What is culturally and statistically counted as work is a political battle. Housework and prison labor remain murky parts of economic records and worker rights efforts.
That’s a big theme from the 2022 book “Fight Like Hell: The Untold History of American Labor” by Kim Kelly, a progressive freelance journalist with a specialist on labor movements (and a fellow Philadelphian). Kelly has called it a “people’s history” of the labor movement. Each chapter is dedicated to a key historical period told through the narrative of lesser-known leaders, with a special focus on women, immigrants and Black and indigenous people. The book added context to my understanding of the country’s labor history.
Below I share my notes from the book for future reference.
- New England 1840s labor leader Sarah Bagley: “We must have money; a father’s debts are to be paid, an aged mother to be supported, a brother’s ambition to be aided and so the factories are supplied. Is this to act from free will? Is this freedom? To my mind it is slavery.”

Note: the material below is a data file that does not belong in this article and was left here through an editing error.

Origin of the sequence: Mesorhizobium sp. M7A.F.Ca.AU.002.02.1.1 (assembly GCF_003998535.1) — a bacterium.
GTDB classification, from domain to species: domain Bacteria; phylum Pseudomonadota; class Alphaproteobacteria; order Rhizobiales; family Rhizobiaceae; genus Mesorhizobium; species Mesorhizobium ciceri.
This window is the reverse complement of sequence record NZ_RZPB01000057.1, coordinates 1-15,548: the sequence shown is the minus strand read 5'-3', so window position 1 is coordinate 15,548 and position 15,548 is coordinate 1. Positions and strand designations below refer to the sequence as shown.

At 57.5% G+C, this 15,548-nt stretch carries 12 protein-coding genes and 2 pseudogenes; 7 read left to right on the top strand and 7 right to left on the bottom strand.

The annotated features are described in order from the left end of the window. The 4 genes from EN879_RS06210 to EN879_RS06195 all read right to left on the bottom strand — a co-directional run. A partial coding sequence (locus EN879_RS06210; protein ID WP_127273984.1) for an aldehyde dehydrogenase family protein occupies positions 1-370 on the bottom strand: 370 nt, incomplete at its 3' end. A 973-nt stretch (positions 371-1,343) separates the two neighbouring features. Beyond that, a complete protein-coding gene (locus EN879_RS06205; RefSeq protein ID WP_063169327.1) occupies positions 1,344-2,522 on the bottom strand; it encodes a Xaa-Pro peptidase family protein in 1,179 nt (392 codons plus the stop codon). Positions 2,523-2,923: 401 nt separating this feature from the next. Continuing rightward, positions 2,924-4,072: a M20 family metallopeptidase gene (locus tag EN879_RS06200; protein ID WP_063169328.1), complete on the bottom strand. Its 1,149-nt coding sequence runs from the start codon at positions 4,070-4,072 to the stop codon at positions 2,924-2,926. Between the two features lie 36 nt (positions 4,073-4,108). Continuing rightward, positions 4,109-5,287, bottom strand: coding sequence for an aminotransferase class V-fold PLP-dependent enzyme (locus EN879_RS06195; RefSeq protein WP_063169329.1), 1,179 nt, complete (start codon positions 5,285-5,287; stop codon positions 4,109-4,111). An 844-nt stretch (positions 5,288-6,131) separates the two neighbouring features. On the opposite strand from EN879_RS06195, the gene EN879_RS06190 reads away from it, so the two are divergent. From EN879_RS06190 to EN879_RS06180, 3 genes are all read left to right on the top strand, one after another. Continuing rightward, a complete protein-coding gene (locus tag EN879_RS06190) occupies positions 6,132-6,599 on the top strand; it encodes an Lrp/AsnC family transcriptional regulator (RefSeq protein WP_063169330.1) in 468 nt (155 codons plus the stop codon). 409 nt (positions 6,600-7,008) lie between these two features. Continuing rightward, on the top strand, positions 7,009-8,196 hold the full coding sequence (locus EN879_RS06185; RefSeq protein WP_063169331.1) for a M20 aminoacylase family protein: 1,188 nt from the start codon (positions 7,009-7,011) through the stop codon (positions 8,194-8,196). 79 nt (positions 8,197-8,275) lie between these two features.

- 1824: Pawtucket first factory strike
- The Lowell Offering was a monthly magazine of literature by women textile workers in Lowell, Massachusetts.
- 1842-44 public opinion soured on mills, previously thought opportunity for young women, so then they began hiring immigrants
- “The worker must have bread, but she must have roses too” Rose Schneiderman
- In 1972, Selma Jones started a “wages for housework movement” and communist Silvia Federici wrote in 1974 “Wages against Housework “
- “The unwaged condition of housework has been the most powerful weapon in reinforcing the common assumption that house work is not work, thus preventing women from struggling against it“ Federici wrote. “We are seen as nagging bitches, not workers in struggle.”
- “The Bronx slave market” in 1950 about daily housework
- Stonewall used white gay men as public face not queer trans sex workers of color
- APAG Alana Evans: “occupational discrimination” for online platforms pushing off sex workers
- “Incarcerated people have always been a part of the workforce, and as such, a part of the labor movement, even if the movement itself has largely failed to recognize that”
- Sí se puede (Yes it can be done) has been the motto of the United Farm Workers of America and been taken up by other activist groups since its origin in 1972